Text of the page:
Marine renewables and coastal communities—Experiences from the offshore oil industry in the 1970s and their relevance to marine renewables in the 2010s

Journal Article

Title: Marine renewables and coastal communities—Experiences from the offshore oil industry in the 1970s and their relevance to marine renewables in the 2010s
Publication Date:
March 01, 2013
Journal: Marine Policy
Volume: 38
Pages: 491-499
Publisher: Elsevier
Affiliation:
Receptor:
Technology Type:

Document Access

Website: External Link

Citation

Johnson, K.; Kerr, S.; Side, J. (2013). Marine renewables and coastal communities—Experiences from the offshore oil industry in the 1970s and their relevance to marine renewables in the 2010s. Marine Policy, 38, 491-499.
Abstract:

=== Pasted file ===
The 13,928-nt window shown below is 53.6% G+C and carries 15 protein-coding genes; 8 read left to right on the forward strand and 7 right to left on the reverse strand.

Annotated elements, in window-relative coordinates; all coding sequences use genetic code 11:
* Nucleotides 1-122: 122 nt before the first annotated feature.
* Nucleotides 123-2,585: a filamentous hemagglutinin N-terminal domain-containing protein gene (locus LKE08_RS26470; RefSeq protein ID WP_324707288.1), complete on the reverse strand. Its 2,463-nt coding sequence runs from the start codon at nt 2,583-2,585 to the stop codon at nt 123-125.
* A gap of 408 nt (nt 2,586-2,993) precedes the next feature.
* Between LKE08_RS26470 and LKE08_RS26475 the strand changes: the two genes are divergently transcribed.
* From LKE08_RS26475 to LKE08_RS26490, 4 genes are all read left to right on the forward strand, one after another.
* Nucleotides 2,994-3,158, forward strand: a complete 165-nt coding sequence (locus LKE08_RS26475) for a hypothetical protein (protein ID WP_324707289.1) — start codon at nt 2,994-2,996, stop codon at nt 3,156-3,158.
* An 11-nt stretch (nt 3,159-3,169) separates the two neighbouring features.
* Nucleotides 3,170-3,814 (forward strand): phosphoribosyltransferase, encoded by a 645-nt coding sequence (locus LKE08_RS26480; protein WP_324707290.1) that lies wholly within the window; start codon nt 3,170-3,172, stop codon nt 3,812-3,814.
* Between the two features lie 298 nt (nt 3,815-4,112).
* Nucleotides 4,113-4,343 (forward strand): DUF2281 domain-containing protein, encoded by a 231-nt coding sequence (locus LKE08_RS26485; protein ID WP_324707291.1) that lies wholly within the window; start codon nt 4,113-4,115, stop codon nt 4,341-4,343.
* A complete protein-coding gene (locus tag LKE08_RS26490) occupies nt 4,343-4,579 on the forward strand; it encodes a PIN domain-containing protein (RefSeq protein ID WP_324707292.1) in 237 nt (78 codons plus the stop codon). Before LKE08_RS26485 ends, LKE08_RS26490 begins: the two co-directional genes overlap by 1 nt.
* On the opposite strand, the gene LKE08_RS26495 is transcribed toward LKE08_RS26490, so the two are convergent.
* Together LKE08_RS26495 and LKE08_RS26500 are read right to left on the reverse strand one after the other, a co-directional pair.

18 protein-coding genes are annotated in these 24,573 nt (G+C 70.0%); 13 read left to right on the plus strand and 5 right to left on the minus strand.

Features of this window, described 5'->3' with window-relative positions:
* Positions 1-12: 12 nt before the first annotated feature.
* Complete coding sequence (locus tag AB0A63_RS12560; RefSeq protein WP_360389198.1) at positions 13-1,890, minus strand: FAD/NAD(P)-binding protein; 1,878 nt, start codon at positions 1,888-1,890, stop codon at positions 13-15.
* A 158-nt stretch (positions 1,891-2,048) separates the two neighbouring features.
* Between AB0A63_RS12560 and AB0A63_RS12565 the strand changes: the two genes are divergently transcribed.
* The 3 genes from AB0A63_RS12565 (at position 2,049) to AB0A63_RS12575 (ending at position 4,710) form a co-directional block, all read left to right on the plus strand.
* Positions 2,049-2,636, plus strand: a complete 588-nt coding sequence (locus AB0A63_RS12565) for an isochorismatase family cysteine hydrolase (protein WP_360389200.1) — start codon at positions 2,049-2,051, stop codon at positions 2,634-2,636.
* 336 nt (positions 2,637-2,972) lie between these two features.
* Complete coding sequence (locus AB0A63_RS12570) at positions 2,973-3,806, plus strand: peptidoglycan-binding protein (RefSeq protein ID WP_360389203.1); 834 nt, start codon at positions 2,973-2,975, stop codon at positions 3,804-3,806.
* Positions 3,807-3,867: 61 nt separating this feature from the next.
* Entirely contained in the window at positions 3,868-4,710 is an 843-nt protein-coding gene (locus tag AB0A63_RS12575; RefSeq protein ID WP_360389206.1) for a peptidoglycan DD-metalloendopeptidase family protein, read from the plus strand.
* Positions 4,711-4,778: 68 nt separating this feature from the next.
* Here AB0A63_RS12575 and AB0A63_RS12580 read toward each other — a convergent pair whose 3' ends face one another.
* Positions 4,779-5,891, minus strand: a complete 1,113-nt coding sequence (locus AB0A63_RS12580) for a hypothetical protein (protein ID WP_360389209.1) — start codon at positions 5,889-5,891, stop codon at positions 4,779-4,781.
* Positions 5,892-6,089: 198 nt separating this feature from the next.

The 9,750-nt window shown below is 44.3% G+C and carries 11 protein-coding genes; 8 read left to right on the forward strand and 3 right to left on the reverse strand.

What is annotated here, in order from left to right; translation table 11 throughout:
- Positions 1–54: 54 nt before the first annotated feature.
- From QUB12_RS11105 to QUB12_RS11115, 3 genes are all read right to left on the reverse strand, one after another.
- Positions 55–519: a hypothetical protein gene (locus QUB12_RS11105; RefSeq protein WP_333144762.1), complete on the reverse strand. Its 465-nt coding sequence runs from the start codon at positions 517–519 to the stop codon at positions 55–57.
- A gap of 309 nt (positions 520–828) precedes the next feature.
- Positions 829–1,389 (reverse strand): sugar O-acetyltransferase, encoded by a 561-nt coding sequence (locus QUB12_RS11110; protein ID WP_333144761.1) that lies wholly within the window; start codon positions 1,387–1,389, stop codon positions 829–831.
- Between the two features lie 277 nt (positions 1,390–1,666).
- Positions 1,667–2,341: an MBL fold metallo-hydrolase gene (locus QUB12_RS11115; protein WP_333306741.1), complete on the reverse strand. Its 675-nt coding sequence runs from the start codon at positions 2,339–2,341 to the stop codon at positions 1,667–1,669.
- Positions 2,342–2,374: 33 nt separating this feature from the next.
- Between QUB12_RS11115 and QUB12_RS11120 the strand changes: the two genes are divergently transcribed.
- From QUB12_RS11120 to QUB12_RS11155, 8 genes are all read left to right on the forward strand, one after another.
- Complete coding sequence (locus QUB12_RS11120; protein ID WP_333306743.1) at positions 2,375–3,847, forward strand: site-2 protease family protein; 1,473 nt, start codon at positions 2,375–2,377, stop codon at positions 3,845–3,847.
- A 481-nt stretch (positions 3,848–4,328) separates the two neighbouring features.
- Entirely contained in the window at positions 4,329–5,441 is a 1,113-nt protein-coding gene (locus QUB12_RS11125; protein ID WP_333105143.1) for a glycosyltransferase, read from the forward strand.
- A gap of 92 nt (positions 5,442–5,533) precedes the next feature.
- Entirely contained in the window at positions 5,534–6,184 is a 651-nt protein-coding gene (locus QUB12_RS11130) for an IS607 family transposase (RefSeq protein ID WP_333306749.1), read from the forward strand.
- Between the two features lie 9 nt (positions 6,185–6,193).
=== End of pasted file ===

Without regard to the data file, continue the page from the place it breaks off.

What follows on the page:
Ambition to create jobs and economic growth from the vast open spaces of the oceans and seas is made real by new and developing technologies. In the 2010s, renewable energy generated from wind, wave and tide is laying claim to large areas of marine space and driving the search to find new ways to manage ocean and coastal development. Many more activities are expected and precedents are currently being set for the future of marine governance. Several observers have drawn parallels with the development of offshore oil and gas in the 1970s, which also represented a step change in use of the seas and coasts. The change was particularly felt in the Orkney and Shetland archipelagos, at the centre of the North Sea oilfields. Special powers were granted to the county councils here to control development and share in its benefits. This paper compares the oil and renewables industries, separated in time by nearly 40 years, and their influence on adjacent communities. The similarities and differences are identified to test the hypothesis that the 1970s oil model of local participation could be repeated for the development of marine renewables in the 2010s. The conclusion is that the model could well be applied but that the political and policy drivers of today make it unlikely, at least for the time being. Most notably, the change in the role of the public and private sectors and the use of market instruments to achieve national objectives tend to favour a climate of central control.

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